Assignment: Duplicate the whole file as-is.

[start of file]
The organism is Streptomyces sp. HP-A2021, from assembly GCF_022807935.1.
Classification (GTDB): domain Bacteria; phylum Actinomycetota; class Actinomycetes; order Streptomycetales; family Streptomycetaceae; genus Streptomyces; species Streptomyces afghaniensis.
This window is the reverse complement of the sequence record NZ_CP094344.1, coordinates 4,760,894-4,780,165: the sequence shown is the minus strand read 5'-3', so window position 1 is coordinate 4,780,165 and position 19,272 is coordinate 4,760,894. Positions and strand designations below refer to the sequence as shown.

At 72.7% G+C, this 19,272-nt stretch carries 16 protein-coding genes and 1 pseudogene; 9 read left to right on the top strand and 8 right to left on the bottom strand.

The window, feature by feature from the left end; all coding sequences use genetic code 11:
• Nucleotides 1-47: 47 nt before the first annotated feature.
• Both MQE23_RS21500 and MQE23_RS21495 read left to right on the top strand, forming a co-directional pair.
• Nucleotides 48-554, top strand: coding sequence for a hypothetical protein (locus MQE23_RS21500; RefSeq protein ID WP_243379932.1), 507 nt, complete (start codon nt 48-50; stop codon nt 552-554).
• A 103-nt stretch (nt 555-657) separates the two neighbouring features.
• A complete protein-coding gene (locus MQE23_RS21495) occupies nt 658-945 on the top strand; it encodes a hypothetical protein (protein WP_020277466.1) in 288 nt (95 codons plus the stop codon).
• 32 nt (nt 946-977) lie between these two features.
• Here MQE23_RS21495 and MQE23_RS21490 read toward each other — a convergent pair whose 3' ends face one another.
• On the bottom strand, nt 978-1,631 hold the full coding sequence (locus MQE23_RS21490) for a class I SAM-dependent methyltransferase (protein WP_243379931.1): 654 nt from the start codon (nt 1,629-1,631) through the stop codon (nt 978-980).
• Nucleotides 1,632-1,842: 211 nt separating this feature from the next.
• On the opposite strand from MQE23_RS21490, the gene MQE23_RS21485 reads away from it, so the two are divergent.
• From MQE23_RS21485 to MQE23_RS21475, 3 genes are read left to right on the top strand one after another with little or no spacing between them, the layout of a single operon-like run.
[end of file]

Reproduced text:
The organism is Streptomyces sp. HP-A2021, from assembly GCF_022807935.1.
Classification (GTDB): domain Bacteria; phylum Actinomycetota; class Actinomycetes; order Streptomycetales; family Streptomycetaceae; genus Streptomyces; species Streptomyces afghaniensis.
This window is the reverse complement of the sequence record NZ_CP094344.1, coordinates 4,760,894-4,780,165: the sequence shown is the minus strand read 5'-3', so window position 1 is coordinate 4,780,165 and position 19,272 is coordinate 4,760,894. Positions and strand designations below refer to the sequence as shown.

At 72.7% G+C, this 19,272-nt stretch carries 16 protein-coding genes and 1 pseudogene; 9 read left to right on the top strand and 8 right to left on the bottom strand.

The window, feature by feature from the left end; all coding sequences use genetic code 11:
• Nucleotides 1-47: 47 nt before the first annotated feature.
• Both MQE23_RS21500 and MQE23_RS21495 read left to right on the top strand, forming a co-directional pair.
• Nucleotides 48-554, top strand: coding sequence for a hypothetical protein (locus MQE23_RS21500; RefSeq protein ID WP_243379932.1), 507 nt, complete (start codon nt 48-50; stop codon nt 552-554).
• A 103-nt stretch (nt 555-657) separates the two neighbouring features.
• A complete protein-coding gene (locus MQE23_RS21495) occupies nt 658-945 on the top strand; it encodes a hypothetical protein (protein WP_020277466.1) in 288 nt (95 codons plus the stop codon).
• 32 nt (nt 946-977) lie between these two features.
• Here MQE23_RS21495 and MQE23_RS21490 read toward each other — a convergent pair whose 3' ends face one another.
• On the bottom strand, nt 978-1,631 hold the full coding sequence (locus MQE23_RS21490) for a class I SAM-dependent methyltransferase (protein WP_243379931.1): 654 nt from the start codon (nt 1,629-1,631) through the stop codon (nt 978-980).
• Nucleotides 1,632-1,842: 211 nt separating this feature from the next.
• On the opposite strand from MQE23_RS21490, the gene MQE23_RS21485 reads away from it, so the two are divergent.
• From MQE23_RS21485 to MQE23_RS21475, 3 genes are read left to right on the top strand one after another with little or no spacing between them, the layout of a single operon-like run.